Biological Invasions in Europe and the Mediterranean Basin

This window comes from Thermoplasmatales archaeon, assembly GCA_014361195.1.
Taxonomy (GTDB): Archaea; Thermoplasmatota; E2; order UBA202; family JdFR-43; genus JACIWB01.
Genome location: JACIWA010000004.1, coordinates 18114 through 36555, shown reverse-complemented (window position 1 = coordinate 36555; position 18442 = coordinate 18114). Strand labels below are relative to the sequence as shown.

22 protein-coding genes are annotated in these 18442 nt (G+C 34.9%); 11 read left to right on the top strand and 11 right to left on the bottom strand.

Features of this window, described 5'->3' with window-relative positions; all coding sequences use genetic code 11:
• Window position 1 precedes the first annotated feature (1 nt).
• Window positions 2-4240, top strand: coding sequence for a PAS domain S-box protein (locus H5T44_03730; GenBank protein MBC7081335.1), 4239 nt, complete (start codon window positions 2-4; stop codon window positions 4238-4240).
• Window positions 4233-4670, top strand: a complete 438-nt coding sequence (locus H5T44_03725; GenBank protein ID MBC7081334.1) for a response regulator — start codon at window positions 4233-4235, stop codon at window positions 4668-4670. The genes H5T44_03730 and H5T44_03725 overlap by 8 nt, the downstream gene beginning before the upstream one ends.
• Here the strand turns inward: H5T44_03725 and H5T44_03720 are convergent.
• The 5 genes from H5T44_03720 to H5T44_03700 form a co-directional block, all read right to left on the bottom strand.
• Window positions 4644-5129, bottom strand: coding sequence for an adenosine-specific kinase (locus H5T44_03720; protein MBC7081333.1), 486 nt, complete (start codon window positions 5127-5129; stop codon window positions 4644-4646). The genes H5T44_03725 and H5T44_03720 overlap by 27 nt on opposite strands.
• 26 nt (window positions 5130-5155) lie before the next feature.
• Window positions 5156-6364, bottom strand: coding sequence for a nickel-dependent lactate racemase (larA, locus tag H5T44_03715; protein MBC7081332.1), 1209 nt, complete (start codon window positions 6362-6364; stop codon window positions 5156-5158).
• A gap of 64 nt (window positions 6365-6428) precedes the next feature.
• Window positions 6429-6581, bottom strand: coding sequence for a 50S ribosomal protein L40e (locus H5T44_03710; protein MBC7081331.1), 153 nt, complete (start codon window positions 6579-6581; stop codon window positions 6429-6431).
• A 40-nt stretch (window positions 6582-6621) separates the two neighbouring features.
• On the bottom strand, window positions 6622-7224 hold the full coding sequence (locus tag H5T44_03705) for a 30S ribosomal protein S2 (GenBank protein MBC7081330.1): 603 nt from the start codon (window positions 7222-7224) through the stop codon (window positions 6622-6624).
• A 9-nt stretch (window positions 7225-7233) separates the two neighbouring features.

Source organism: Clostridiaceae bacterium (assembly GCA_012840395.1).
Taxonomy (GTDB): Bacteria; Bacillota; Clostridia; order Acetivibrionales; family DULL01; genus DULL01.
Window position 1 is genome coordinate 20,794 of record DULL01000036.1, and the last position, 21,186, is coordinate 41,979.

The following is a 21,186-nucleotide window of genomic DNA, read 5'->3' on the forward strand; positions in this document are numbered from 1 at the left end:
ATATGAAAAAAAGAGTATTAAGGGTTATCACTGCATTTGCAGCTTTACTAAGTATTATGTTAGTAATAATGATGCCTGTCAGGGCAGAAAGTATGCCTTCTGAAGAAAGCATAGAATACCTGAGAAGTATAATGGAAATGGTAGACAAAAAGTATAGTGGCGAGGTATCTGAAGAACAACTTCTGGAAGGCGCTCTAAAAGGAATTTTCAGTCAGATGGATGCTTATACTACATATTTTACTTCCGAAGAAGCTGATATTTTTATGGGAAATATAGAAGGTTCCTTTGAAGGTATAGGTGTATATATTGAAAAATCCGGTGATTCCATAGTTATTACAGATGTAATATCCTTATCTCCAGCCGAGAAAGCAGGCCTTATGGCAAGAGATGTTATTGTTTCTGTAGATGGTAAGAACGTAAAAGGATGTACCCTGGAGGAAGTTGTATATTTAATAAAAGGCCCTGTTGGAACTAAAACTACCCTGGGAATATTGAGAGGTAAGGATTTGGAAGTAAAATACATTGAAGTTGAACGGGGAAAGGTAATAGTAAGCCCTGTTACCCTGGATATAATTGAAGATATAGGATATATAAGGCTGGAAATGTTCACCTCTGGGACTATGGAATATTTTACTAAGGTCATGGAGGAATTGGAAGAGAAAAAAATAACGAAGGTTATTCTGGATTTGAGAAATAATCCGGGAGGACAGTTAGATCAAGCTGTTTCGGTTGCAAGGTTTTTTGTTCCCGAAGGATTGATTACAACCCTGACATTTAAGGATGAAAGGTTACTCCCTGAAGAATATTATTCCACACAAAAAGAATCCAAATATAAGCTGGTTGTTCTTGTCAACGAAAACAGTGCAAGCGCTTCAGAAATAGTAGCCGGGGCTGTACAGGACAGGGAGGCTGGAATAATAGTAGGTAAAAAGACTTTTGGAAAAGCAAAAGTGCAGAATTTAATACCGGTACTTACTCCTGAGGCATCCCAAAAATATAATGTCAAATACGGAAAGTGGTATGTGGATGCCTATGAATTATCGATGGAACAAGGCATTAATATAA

In view of the massive change in the area of distribution of many world biota across classical biogeographical realms, and of the drastic restructuring of the biotic components of numerous ecosystems, the Scientific Committee on Problems of the Environment (SCOPE) decided at its general Assembly in Ottawa, Canada, in 1982 to launch a project on the 'Ecology of Biological Invasions'. Several regional meetings were subsequently organized within the framework of SCOPE, in order to single out the peculiarities of the invasions that took place in each region, the behaviour of their invasive species and the invasibility of their ecosystems. Most noteworthy among such workshops were one in Australia in August 1984, one concerning North America and Hawaii in October 1984, and one dealing with southern Africa in November 1985. A leitmotiv of these workshops was that most of the invasive species to those regions were emanating from Europe and the Mediterranean Basin, inadvertently or intentionally introduced by man. It was therefore considered as a timely endeavour to organize the next regional meeting in relation to this region. The workshop on 'Biological Invasions in Europe and the Mediterranean Basin' was held in Montpellier, France, 21 to 23 May 1986, thanks to the financial support of SCOPE and of the A.W. Mellon Foundation, and the logistic facilities of the Centre National de la Recherche Scientifique (C.N.R.S.).